TMG landed themselves on the cover of the “Internet People” playlist, an honor for many musicians. It’s hard to think that a pair of comedians could actually pull off a successful rap career, but in the age of internet music, anyone has a chance at fame. (Photo courtesy of Ellie Bruno)
The internet landscape has changed drastically over the last 20 years — “dinosaurs” like Facebook and YouTube share space with new apps like Instagram and Snapchat, which caught popularity and hold onto our phones like vice grips. Apps like Vine and Musica.ly weren’t as lucky, and went to the internet grave; however, the two melded together to become Tik Tok.
While all these changes happened, influencers hopped from platform to platform to maintain an air of popularity, a careful juggle of maintaining their iconic image that made them popular, and adapting to a new audience.
This first shift popped up back when Vine exploded in popularity: established YouTubers like Shane Dawson and Markiplier boosted their popularity with their seven-second videos. As the app began to die, popular creators like KingBach and Thomas Sanders switched to YouTube for content creation; thus, an era of Viners took over the platform and continued to gain in popularity. Music also became a popular outlet for influencers, and an age of internet music took over the industry.
YouTube duo Cody Ko and Noel Miller formed their band TMG (Tiny Meat Gang) as a joke, but found huge success in their ironic rap songs. Their first single was written as a parody of Jake Paul’s “It’s Everyday Bro”, and their popularity only shot up. Releasing two EPs in 2017 and 2018, the group really rose to fame with their singles “Walk Man” and “Short Kings Anthem” featuring blackbear. Their 2020 single is a high production, highly-realistic rap bop that infuses both a true rap song and the comedic nature of the duo. As of writing this article, their most popular songs on Spotify have millions of streams, and the group has around 2 million monthly listeners.
Not every YouTuber has found success with a musical career. Jake Paul is infamous for his –very– cringy raps dissing teachers, bragging about his wealth, and narrating his life as a rich white guy. Gabbie Hanna became a whole meme after a Genius lyrics interview went viral for some pitchy notes. Tana Mongeau’s brash rap songs are an addition to all the controversies that surround her entire career; the list goes on and on, effectively creating a platform of mock music and a culture of “internet music”.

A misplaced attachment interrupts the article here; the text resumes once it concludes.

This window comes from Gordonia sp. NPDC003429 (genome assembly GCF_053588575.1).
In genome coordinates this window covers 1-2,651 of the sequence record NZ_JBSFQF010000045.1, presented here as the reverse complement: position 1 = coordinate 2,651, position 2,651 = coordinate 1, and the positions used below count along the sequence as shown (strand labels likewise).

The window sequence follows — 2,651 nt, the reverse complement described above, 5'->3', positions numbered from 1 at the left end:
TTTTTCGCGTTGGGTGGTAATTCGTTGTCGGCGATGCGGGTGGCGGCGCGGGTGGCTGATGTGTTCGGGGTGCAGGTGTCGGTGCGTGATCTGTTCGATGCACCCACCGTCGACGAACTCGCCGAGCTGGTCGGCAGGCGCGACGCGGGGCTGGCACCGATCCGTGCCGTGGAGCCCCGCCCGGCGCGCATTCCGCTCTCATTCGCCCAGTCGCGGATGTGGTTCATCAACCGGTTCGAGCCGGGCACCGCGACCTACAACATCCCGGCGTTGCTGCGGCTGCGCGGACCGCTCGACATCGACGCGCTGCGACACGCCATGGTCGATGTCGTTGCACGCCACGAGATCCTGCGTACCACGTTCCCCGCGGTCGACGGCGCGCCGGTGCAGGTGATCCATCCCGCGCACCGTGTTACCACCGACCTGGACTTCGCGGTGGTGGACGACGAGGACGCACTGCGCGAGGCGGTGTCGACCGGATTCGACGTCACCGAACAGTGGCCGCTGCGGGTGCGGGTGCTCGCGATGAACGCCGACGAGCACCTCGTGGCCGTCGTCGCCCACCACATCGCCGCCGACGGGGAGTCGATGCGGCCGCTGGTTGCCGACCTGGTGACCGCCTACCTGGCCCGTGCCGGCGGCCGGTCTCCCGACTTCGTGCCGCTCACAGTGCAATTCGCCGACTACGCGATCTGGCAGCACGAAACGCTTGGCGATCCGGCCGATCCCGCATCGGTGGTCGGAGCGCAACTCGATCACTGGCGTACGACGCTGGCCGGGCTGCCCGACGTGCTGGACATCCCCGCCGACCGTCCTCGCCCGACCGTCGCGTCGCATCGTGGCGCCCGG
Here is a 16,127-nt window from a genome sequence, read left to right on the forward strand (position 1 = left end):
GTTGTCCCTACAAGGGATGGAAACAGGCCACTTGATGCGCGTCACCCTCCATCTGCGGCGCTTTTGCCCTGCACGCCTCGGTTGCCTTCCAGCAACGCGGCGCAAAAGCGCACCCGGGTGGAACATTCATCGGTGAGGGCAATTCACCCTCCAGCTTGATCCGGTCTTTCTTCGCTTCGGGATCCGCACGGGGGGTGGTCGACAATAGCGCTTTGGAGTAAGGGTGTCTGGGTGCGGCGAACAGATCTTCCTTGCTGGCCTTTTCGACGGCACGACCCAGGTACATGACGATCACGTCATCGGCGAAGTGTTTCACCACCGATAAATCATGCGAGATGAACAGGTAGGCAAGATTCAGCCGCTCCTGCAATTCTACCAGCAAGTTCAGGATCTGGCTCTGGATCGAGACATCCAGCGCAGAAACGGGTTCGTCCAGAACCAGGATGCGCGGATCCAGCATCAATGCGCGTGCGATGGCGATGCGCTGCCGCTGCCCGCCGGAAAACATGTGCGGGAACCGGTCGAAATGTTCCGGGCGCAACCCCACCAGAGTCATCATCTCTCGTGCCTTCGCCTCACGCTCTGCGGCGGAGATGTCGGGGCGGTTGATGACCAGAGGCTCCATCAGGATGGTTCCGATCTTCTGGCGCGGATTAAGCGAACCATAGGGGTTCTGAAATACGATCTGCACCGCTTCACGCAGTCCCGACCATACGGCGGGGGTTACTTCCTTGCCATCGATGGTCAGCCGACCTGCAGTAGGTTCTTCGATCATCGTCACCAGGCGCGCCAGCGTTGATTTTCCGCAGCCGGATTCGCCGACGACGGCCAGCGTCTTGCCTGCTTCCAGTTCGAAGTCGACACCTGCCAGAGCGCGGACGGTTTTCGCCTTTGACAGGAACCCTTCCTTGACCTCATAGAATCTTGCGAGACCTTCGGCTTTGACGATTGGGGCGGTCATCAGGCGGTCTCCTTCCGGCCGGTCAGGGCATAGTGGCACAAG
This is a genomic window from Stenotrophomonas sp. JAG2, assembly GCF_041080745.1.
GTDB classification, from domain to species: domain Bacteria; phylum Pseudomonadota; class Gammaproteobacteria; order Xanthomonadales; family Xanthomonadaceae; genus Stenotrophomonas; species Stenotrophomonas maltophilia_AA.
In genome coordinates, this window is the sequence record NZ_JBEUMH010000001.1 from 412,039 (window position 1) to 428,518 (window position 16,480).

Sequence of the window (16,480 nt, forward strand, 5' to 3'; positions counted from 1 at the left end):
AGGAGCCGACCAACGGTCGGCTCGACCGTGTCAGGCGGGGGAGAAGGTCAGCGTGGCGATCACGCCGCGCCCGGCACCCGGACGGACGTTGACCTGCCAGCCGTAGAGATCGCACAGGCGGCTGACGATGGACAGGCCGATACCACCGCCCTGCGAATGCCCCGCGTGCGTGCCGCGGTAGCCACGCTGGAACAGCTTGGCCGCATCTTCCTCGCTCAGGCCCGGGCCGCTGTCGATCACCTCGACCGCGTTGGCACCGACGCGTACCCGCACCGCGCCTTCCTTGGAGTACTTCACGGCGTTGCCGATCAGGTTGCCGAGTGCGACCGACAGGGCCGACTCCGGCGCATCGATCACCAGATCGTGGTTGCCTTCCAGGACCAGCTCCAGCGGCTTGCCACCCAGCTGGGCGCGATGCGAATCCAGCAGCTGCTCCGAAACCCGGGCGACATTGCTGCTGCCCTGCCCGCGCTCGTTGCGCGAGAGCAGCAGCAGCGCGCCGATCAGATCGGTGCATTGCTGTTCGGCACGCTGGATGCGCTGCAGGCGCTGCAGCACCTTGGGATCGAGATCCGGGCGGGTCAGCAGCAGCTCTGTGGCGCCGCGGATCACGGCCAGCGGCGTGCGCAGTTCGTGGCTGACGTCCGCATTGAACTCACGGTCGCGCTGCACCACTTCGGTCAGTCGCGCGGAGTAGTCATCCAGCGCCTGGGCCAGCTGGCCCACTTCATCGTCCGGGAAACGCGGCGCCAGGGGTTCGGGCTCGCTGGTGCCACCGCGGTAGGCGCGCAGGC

Now, time to get to what inspired me to write this article in the first place: Spotify’s Internet People playlist. An entire playlist of songs either written by people of the internet, or songs that took over the internet — especially on Tik Tok. Artists like Roddy Ricch and Arizona Zervas blew up with their singles “The Box ” and “ROXANNE”, both of which amassed millions of streams. Doja Cat — who first got popular with her meme song “MOOO!” — is the reigning queen on the playlist, with a wide range of sound her following has only multiplied. For the most part, many of these artists can credit their success to Tik Tok. Sueco the Child — a Californian rapper and producer — can credit the app to his success; “fast” eventually landed him an album and a record deal.
The beauty of Tik Tok is that a single 15 second clip is all it takes to go viral. Some songs on the playlist aren’t even two minutes long: They consist of a catchy beat and weird hook that turns into a dance, viral meme, or some trend of some kind. I’ve seen my friends listen to some of the songs and just skip to the part they recognize, then skip over to the next song. Many people would argue that the internet ruined music, but if anything it’s created a unique environment for artists to explore unorthodox sounds, and still find success with a far-reaching audience.